PhillyInc: A smart move, from the heartland to Phila. area

A Gardner Denver compressor, as seen on the company's website.
A Gardner Denver compressor, as seen on the company's website.
Posted: July 27, 2011

In December, the new corporate headquarters of Gardner Denver Inc. in Tredyffrin Township "felt like an Internet start-up," said chief financial officer Michael M. Larsen.

Besides Larsen, only CEO Barry L. Pennypacker and an assistant were rattling around the office after the maker of industrial compressors and pumps had relocated from Quincy, Ill.

Today, Gardner Denver has 23 employees in the home office of a very global business that generated 65 percent of its $1.9 billion in revenue from outside the United States last year.

Why move the headquarters of an industrial-products maker out of the manufacturing heartland of the United States to the Philadelphia suburbs?

In an interview, Pennypacker said he and his management team were losing "countless days" each year traveling from Quincy to its 39 factories around the world and to investor meetings in the Boston-Washington corridor. Quincy is 125 miles from the St. Louis airport and more than 300 miles from Chicago's O'Hare.

When a relocation consultant listed Philadelphia as one of the best locations for business travel and managerial talent, Pennypacker, who grew up in Royersford, knew he'd found where he'd like to grow the 6,200-employee company.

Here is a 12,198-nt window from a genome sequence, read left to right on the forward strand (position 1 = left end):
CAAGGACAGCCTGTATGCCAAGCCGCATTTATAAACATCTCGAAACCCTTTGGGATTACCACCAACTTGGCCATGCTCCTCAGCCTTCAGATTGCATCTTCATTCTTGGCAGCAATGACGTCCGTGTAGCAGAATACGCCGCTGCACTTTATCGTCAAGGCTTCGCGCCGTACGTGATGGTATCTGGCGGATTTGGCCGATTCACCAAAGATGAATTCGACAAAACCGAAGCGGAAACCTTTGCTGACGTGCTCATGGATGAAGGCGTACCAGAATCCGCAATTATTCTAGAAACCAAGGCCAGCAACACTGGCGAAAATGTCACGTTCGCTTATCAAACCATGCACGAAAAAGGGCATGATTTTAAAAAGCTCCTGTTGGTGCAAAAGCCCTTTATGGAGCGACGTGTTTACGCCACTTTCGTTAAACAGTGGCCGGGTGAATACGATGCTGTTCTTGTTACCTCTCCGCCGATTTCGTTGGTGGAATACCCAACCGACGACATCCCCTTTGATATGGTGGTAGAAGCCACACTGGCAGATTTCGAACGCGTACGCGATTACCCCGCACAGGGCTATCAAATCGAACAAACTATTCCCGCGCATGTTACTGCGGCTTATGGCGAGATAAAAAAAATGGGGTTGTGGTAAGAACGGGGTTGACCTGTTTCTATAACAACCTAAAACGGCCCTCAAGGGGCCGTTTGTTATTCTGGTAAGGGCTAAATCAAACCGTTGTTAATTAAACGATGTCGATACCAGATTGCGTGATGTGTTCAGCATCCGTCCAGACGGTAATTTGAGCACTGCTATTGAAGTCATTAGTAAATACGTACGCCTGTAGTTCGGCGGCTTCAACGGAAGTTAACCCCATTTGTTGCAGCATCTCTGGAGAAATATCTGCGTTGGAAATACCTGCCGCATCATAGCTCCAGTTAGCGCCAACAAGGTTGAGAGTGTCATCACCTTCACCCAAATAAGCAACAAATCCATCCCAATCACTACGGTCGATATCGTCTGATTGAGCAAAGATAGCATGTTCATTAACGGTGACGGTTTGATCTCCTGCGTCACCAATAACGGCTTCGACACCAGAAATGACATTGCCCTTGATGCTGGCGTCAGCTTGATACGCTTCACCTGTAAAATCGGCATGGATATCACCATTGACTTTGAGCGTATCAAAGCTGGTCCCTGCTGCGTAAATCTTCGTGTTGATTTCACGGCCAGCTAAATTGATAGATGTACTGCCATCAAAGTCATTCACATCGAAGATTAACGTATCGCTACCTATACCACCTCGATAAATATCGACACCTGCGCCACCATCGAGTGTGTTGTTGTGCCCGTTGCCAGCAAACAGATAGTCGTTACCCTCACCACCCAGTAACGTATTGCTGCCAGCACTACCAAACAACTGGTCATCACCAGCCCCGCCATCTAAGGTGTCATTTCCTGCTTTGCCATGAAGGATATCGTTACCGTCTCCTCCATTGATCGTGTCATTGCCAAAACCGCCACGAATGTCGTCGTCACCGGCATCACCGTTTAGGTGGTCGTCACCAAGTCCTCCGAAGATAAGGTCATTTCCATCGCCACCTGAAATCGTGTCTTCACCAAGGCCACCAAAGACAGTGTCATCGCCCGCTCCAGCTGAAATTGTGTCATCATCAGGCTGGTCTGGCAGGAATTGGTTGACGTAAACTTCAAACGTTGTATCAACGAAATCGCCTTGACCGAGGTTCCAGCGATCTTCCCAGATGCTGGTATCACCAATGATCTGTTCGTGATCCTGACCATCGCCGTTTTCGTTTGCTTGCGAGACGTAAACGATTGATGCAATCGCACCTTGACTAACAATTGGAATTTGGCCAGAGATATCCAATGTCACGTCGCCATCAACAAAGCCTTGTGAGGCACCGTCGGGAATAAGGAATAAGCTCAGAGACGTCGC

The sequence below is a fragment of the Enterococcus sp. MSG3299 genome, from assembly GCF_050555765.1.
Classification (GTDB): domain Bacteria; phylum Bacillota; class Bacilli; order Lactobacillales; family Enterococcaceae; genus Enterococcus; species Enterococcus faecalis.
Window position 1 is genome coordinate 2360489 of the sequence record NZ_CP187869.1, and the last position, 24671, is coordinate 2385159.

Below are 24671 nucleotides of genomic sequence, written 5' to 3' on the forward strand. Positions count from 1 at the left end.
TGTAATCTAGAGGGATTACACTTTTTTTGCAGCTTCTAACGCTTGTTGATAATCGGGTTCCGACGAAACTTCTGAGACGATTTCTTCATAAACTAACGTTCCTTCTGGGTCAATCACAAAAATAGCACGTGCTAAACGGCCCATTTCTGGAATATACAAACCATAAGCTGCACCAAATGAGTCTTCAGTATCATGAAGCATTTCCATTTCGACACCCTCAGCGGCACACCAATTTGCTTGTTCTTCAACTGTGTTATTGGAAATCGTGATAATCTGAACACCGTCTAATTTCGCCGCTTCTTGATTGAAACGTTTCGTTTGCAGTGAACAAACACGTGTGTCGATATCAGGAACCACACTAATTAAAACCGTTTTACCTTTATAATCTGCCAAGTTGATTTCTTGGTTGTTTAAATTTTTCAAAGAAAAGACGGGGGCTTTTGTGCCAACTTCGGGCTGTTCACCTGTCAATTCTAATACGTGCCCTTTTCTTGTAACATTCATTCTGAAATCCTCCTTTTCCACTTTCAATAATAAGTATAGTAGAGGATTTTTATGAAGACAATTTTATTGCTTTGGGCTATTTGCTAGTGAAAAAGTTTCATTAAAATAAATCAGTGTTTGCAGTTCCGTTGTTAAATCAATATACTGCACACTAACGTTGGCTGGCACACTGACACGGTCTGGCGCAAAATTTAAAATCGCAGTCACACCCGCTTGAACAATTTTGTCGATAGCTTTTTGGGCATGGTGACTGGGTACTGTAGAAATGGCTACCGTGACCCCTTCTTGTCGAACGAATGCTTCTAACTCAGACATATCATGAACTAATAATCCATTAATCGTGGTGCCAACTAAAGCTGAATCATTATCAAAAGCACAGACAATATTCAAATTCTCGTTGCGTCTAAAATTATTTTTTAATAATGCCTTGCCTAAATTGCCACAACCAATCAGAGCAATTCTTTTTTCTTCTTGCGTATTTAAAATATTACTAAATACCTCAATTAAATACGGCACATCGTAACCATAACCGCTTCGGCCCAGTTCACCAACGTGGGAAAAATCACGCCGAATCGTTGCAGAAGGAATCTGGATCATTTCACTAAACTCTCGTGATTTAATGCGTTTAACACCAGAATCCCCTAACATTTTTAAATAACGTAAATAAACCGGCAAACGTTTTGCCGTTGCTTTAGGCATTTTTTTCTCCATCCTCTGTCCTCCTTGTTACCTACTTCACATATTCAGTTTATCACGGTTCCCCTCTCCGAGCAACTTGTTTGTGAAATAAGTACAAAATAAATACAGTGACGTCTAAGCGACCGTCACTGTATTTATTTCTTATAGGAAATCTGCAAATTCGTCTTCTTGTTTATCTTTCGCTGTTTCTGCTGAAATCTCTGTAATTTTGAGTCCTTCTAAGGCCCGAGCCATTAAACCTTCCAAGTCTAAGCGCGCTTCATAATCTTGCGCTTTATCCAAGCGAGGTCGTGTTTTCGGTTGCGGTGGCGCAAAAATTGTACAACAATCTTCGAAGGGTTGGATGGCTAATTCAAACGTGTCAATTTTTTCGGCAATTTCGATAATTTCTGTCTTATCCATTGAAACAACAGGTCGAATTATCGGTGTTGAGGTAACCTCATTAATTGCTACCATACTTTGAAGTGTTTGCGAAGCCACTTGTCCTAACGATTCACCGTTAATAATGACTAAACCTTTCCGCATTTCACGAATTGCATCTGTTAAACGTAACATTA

Larsen, who joined Gardner Denver in October, was already here, having been CFO for General Electric Water & Process Technologies in Bensalem since July 2009.

"Mike and I are blue-collar guys," said Pennypacker, who was named chief executive in January 2008. "We believe in operating businesses, not spreadsheets and computers."

Having studied Toyota's production system and run manufacturing operations for the last 25 years, Pennypacker launched a restructuring program to get Gardner Denver through the recession and boost profit margins. Since 2008, the company has closed eight plants and cut its workforce by 2,300 people.

Pennypacker pushed and even taught the

concept of "lean manufacturing" - which emphasizes reducing waste and improving efficiency to better serve customers - to those from the shop floor to back office. It's a culture change focused on emphasizing an organization's people, who Pennypacker said "appreciate," rather than machines that depreciate.

So far, it's worked. Last Thursday, Gardner Denver reported a whopping 80 percent increase in second-quarter net income - $67.1 million, or $1.27 per share, compared with $37.3 million, or 71 cents

per share, for the same period in 2010. Revenue was also up 36 percent to $610.7 million.

Shares of Gardner Denver are up 29 percent this year, closing Tuesday at $89.04.

They're up 205 percent since Pennypacker became CEO.

Contact columnist Mike Armstrong at 215-854-2980, or @PhillyInc on Twitter. Read his blog, "PhillyInc," at


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